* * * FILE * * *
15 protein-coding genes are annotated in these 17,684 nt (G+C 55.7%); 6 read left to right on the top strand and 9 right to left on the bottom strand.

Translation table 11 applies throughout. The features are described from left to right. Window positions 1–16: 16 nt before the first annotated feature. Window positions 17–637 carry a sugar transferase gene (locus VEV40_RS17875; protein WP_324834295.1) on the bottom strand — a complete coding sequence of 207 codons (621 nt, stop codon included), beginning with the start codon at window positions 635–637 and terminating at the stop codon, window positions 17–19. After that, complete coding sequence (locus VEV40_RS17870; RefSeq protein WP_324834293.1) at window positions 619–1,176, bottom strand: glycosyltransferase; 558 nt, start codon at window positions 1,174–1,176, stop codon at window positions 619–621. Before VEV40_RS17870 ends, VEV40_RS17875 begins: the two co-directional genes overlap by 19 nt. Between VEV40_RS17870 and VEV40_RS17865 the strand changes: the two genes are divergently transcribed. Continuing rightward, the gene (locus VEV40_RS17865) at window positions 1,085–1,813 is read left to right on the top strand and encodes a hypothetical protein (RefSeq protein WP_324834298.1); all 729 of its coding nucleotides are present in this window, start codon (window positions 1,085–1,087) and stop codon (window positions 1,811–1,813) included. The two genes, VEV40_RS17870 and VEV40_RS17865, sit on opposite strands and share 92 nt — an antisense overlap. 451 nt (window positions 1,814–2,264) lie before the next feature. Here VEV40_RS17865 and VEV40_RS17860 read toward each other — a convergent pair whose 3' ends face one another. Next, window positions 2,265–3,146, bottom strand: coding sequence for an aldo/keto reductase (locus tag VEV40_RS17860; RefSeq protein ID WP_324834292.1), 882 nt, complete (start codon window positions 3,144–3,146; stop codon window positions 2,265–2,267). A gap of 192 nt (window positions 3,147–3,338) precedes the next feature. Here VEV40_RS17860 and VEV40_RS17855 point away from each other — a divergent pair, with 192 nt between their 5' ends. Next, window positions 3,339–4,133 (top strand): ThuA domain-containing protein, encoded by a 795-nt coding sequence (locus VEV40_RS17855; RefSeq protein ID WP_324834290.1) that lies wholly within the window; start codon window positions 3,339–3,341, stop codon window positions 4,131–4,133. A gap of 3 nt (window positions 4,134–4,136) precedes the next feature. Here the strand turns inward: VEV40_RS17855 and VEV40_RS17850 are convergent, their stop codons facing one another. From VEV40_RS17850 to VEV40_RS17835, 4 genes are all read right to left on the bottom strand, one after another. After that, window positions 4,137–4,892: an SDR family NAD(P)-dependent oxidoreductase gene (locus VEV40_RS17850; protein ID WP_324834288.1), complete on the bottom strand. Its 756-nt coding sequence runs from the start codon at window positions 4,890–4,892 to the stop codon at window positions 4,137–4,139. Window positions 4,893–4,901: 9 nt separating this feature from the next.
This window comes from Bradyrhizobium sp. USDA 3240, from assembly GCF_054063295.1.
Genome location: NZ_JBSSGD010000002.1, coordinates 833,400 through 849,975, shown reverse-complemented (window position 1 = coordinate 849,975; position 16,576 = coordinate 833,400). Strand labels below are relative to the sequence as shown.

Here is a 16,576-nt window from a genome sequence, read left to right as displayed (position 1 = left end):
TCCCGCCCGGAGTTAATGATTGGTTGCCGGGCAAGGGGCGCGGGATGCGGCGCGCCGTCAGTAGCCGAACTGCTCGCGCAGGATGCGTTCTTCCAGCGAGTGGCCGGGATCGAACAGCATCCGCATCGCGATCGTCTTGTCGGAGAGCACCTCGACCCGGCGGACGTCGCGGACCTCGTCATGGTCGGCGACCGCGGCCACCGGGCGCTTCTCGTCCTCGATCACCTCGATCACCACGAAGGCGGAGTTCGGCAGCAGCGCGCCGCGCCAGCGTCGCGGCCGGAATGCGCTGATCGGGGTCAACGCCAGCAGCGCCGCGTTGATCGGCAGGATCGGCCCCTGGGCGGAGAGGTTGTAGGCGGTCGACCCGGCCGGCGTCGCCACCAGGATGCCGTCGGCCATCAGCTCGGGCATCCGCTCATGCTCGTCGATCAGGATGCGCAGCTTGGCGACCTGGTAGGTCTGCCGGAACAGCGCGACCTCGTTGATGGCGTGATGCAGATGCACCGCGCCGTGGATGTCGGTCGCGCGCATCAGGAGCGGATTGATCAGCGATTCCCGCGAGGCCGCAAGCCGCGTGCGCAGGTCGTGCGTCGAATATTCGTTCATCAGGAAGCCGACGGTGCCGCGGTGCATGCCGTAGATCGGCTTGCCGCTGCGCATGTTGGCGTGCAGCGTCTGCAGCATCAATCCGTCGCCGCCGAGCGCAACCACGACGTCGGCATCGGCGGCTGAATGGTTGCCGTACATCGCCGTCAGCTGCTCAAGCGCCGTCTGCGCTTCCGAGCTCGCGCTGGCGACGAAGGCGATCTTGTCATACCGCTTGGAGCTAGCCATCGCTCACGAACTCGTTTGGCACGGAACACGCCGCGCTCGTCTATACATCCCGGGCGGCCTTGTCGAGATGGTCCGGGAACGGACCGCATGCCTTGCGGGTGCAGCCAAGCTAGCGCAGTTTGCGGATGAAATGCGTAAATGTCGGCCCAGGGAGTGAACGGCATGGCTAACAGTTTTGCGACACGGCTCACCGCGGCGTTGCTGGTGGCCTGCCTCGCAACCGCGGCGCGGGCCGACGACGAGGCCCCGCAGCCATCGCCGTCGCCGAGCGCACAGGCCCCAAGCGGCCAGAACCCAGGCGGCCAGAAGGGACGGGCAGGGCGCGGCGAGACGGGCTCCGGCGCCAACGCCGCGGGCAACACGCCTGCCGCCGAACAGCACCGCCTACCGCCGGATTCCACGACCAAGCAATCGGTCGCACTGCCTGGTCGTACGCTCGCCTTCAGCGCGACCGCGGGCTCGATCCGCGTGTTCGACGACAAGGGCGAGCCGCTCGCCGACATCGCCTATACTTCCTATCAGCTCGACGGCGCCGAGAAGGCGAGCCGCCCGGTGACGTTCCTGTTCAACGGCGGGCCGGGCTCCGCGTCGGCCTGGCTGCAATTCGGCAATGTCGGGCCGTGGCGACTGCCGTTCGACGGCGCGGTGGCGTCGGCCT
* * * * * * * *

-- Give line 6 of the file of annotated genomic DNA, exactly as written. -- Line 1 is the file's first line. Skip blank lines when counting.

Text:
TCCCGCCCGGAGTTAATGATTGGTTGCCGGGCAAGGGGCGCGGGATGCGGCGCGCCGTCAGTAGCCGAACTGCTCGCGCAGGATGCGTTCTTCCAGCGAGTGGCCGGGATCGAACAGCATCCGCATCGCGATCGTCTTGTCGGAGAGCACCTCGACCCGGCGGACGTCGCGGACCTCGTCATGGTCGGCGACCGCGGCCACCGGGCGCTTCTCGTCCTCGATCACCTCGATCACCACGAAGGCGGAGTTCGGCAGCAGCGCGCCGCGCCAGCGTCGCGGCCGGAATGCGCTGATCGGGGTCAACGCCAGCAGCGCCGCGTTGATCGGCAGGATCGGCCCCTGGGCGGAGAGGTTGTAGGCGGTCGACCCGGCCGGCGTCGCCACCAGGATGCCGTCGGCCATCAGCTCGGGCATCCGCTCATGCTCGTCGATCAGGATGCGCAGCTTGGCGACCTGGTAGGTCTGCCGGAACAGCGCGACCTCGTTGATGGCGTGATGCAGATGCACCGCGCCGTGGATGTCGGTCGCGCGCATCAGGAGCGGATTGATCAGCGATTCCCGCGAGGCCGCAAGCCGCGTGCGCAGGTCGTGCGTCGAATATTCGTTCATCAGGAAGCCGACGGTGCCGCGGTGCATGCCGTAGATCGGCTTGCCGCTGCGCATGTTGGCGTGCAGCGTCTGCAGCATCAATCCGTCGCCGCCGAGCGCAACCACGACGTCGGCATCGGCGGCTGAATGGTTGCCGTACATCGCCGTCAGCTGCTCAAGCGCCGTCTGCGCTTCCGAGCTCGCGCTGGCGACGAAGGCGATCTTGTCATACCGCTTGGAGCTAGCCATCGCTCACGAACTCGTTTGGCACGGAACACGCCGCGCTCGTCTATACATCCCGGGCGGCCTTGTCGAGATGGTCCGGGAACGGACCGCATGCCTTGCGGGTGCAGCCAAGCTAGCGCAGTTTGCGGATGAAATGCGTAAATGTCGGCCCAGGGAGTGAACGGCATGGCTAACAGTTTTGCGACACGGCTCACCGCGGCGTTGCTGGTGGCCTGCCTCGCAACCGCGGCGCGGGCCGACGACGAGGCCCCGCAGCCATCGCCGTCGCCGAGCGCACAGGCCCCAAGCGGCCAGAACCCAGGCGGCCAGAAGGGACGGGCAGGGCGCGGCGAGACGGGCTCCGGCGCCAACGCCGCGGGCAACACGCCTGCCGCCGAACAGCACCGCCTACCGCCGGATTCCACGACCAAGCAATCGGTCGCACTGCCTGGTCGTACGCTCGCCTTCAGCGCGACCGCGGGCTCGATCCGCGTGTTCGACGACAAGGGCGAGCCGCTCGCCGACATCGCCTATACTTCCTATCAGCTCGACGGCGCCGAGAAGGCGAGCCGCCCGGTGACGTTCCTGTTCAACGGCGGGCCGGGCTCCGCGTCGGCCTGGCTGCAATTCGGCAATGTCGGGCCGTGGCGACTGCCGTTCGACGGCGCGGTGGCGTCGGCCT